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One of the kids, Sam (not his real name), and I quickly became buddies. There was a big box laying out on the floor that the kiddos could use however they wanted, but Sam didn’t see it as a box. He saw it was a firehouse and that is exactly what it became. We took some scissors and made a front door, took a blanket for the top of the box to make the roof, and even had a secret pass word for the door to become unlocked. Next thing I knew, we were running around putting out fires left and right. Another child named Kyle (not his real name) quickly joined in on the fun too. Sam was the firefighter, Kyle the police man, and I was the assistant. We were quite the team. Our firehouse also turned into the firetruck so that we could get to the fires quickly. Once all the fires had been taking care of, our fire house turned into the hospital. Both Sam and Kyle were the doctors. Apparently, I had a very bad fever and needed lots of shots. But, after that I was all better. Thanks to the amazing doctors.

After a while, I noticed Sam appeared to be getting bored and disengaged. So, I worked with him to figure out an activity that he would be interested in, basketball. I found a bucket with a handle that became the basketball hoop once attached to the fence. We used a koosh ball as the basketball and after that it was game on.

All the kids had a blast and told their parents how much fun they had. They all couldn’t wait to return tomorrow morning, and I can’t wait to see what tomorrow brings too.

-Kelsey Loftus

(Sorry for the lack of pictures!  There are strict picture regulations on this deployment.)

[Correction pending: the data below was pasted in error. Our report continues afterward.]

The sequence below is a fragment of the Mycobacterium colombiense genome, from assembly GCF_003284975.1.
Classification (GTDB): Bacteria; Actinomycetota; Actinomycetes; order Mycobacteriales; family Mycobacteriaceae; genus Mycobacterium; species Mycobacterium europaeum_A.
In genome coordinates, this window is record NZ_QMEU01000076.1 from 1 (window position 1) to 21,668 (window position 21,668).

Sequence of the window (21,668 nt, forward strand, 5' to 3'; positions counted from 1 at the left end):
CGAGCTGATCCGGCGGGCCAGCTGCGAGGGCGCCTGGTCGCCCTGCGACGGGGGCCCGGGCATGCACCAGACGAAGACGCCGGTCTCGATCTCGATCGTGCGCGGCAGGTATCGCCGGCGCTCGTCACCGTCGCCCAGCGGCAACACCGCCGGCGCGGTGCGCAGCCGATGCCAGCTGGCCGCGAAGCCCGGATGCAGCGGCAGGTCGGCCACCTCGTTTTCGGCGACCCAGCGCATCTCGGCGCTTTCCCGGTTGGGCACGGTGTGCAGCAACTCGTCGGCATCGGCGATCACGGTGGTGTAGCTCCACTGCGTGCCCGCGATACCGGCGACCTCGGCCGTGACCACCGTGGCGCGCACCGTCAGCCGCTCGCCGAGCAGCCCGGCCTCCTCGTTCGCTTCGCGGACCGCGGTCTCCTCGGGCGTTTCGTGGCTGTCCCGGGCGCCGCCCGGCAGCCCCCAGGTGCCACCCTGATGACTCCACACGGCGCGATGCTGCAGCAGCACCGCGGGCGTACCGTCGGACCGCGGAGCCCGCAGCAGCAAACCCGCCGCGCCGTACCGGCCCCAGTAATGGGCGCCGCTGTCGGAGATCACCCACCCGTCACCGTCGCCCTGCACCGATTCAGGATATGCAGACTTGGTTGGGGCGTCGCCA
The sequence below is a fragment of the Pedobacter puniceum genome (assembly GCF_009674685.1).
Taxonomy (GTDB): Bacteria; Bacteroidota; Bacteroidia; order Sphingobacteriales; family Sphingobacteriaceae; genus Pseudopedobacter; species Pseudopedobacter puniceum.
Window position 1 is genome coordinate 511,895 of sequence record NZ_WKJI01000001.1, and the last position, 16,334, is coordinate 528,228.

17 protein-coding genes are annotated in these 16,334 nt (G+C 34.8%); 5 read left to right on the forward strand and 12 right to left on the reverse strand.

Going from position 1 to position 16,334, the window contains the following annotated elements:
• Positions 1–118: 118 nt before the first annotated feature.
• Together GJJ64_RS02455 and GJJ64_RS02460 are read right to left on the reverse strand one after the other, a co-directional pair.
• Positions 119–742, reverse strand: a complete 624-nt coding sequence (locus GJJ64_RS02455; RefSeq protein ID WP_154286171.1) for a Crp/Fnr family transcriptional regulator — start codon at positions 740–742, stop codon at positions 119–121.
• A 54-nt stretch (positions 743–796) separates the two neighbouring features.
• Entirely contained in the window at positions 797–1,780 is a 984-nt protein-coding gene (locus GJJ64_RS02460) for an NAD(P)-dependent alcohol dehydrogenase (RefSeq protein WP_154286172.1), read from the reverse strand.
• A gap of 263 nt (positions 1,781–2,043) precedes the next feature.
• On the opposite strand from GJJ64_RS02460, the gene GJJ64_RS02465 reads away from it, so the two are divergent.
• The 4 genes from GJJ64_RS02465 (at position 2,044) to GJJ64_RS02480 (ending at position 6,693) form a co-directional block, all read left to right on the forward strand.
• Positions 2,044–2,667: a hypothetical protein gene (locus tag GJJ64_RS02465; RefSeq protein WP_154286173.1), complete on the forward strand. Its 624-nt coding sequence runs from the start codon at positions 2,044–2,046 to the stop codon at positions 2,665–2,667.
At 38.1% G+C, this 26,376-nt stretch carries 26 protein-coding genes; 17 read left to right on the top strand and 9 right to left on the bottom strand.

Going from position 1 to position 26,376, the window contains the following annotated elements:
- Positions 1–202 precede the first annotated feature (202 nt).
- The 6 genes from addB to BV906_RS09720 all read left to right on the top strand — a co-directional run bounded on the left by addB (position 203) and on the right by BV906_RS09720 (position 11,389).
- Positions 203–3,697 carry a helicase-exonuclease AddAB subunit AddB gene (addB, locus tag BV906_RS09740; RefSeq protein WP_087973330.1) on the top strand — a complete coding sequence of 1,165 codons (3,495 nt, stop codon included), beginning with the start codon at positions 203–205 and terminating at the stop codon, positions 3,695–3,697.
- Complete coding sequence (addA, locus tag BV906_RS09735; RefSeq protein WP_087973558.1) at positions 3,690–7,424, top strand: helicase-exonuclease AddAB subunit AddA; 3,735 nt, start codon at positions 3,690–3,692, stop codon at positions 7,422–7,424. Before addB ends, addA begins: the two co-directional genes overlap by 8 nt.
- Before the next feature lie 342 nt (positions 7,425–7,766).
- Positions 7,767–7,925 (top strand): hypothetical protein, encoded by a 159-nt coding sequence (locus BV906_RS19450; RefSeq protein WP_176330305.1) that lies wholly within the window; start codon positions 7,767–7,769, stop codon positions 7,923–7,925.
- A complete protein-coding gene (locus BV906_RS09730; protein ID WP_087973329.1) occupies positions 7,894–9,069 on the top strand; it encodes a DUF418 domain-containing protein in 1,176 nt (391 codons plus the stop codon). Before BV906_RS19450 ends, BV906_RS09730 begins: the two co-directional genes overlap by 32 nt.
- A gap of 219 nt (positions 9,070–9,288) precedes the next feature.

Deploying = Out of My Comfort Zone = Best Place to Be!

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Sitting here on the plane, a million thoughts run through my head. Starting with how this all came to be, to what this journey will be like. To think this all started from me responding to an email stating I’m available is crazy. I remember Children’s Disaster Services writing back stating it may be difficult to get us out on a Sunday but they will still send it in for approval with the Red Cross and see what happens. They said they would try to let me know as far in advance as possible. I remember taking a deep breath and saying to myself “you know what… this Is in God’s hands. If it’s meant to be and God wants me there, then it will all work out and if not then maybe next time”.  Side note: I have never said anything like this in my life.

And what do you know, hours later I got a call saying “it’s a go”. When those words reached my ears, my heart jumped out of my chest. I wasn’t sure what to think or feel. Don’t get me wrong, I was excited but there was a whole mix of emotions.

  • Joy for the opportunity
  • Sadness for all the people affected by the disaster
  • Curiosity for how it will be and how it all comes together
  • Fear of the unknown
  • Excitement for a new journey and challenge
  • Nerves as this is something very new
  • Happiness to be able to use my skills and time to help those in need

Now this is also coming from the girl that has never traveled alone before. So the fact that I am sitting here on the plane not only independently, but also where everything is literately up in the air and can change at the drop of a hat is even crazier.

But despite the endless mix of emotions, the one I feel the strongest is a sense of calmness and peace for I am in the right place and where I am meant to be.

-Kelsey